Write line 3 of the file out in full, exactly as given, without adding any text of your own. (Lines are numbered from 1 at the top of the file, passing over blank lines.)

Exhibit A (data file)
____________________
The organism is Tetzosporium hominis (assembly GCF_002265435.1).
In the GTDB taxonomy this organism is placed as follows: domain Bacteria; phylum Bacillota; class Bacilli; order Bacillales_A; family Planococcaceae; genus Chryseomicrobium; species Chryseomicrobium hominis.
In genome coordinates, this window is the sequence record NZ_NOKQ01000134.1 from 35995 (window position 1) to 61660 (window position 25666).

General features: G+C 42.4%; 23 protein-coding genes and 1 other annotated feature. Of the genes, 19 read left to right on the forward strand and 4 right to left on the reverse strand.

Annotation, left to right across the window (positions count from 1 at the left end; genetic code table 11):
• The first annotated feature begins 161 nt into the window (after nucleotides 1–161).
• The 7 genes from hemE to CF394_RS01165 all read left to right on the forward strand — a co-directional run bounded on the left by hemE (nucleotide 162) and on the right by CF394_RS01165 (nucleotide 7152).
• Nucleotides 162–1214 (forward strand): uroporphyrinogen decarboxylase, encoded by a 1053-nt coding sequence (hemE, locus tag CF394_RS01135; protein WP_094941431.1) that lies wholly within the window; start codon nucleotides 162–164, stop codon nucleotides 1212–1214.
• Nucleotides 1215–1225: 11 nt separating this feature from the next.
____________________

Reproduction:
In genome coordinates, this window is the sequence record NZ_NOKQ01000134.1 from 35995 (window position 1) to 61660 (window position 25666).